One thing I was never taught much about growing up was Money. More specifically, how to handle money. So… I am attempting to teach my kids. In this attempt, a sad, funny, awesome moment occurred the other day that I wanted to share.
We started a commission system with our 4-year-old based on Dave Ramsey’s recommendation in Smart Money, Smart Kids. Our son will do something around the house and he “earns” a commission for doing the job. We have had this implemented for a little while and he gets pretty excited about. He is 4, so right now all he does is put his money in a clear jar so he can see it stack up. He had accumulated enough money to get a toy he really wanted…a TRANSFORMER RESCUE BOT!!!!
They just so happened to have said Transformer Rescue Bot at our second home, Target. So, the other day, we took our son on the epic quest of buying his first toy with his very own money.
Our incredibly dramatic and exciting arrival at our second home led us straight to the toy section where my son quickly realized he had a dilemma. Not only did Target have the Rescue bot he wanted, it also had a different rescue bot toy he didn’t even know existed until that exact moment. He now had a decision to make because he only had enough money to get one of them.
We put both toys in the cart to let him think for a while before he made his decision. He finally decided, after flip-flopping a few times and actually losing one of the toys in the store (which made his decision much easier). However, the lesson that he could not get everything he wanted with the money he had was invaluable.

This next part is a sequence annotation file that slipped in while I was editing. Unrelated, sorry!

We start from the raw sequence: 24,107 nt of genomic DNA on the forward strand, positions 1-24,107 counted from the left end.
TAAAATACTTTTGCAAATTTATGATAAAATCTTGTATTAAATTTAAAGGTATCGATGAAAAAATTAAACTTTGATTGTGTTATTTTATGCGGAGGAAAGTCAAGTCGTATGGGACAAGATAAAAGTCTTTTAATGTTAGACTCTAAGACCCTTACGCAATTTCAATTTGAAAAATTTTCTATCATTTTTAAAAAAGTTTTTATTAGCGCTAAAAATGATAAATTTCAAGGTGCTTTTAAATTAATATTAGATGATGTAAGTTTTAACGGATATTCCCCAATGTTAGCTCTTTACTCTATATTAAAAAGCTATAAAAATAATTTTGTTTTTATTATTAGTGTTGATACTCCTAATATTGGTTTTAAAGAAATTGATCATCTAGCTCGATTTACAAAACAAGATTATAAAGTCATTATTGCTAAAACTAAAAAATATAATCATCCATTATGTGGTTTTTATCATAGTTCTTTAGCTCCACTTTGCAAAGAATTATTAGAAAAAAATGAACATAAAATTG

We headed to the checkout counter and all was well.
My son waited his turn, put his toy up on the conveyor and began pulling money out of his money jar and handing it to the cashier. He had just enough money to get the toy so when he had finished giving the money to the cashier, there was nothing left in his money jar. This began to register with him immediately. She handed him the toy and instead of joy and elation welling up inside, which is the reaction I was expecting, he had a complete meltdown!
After watching him walk around for a few minutes in complete disappointment I went over and began talking to him. Turns out he hadn’t made the connection that he actually had to give his money up in order to get the toy. It never registered that after he paid for the toy, he wouldn’t have his money anymore.
Now, it was very sad seeing him work through this in his head and I tried to take the opportunity to explain to him and console. But nothing I said could have trumped the experience he just had.
That thought, of having to part with your money in order to get something you want more is so engrained in how we live everyday I never even thought to teach it to him.
It made me think about all of the random stuff I buy without even thinking.
Money is valuable. You work hard for it. And whenever we make a purchase we are saying we want whatever we are purchasing more than the money it requires to purchase it.
That should probably hurt more than it does.
Who would’ve thought I could learn that from a Transformer and a 4-year-old.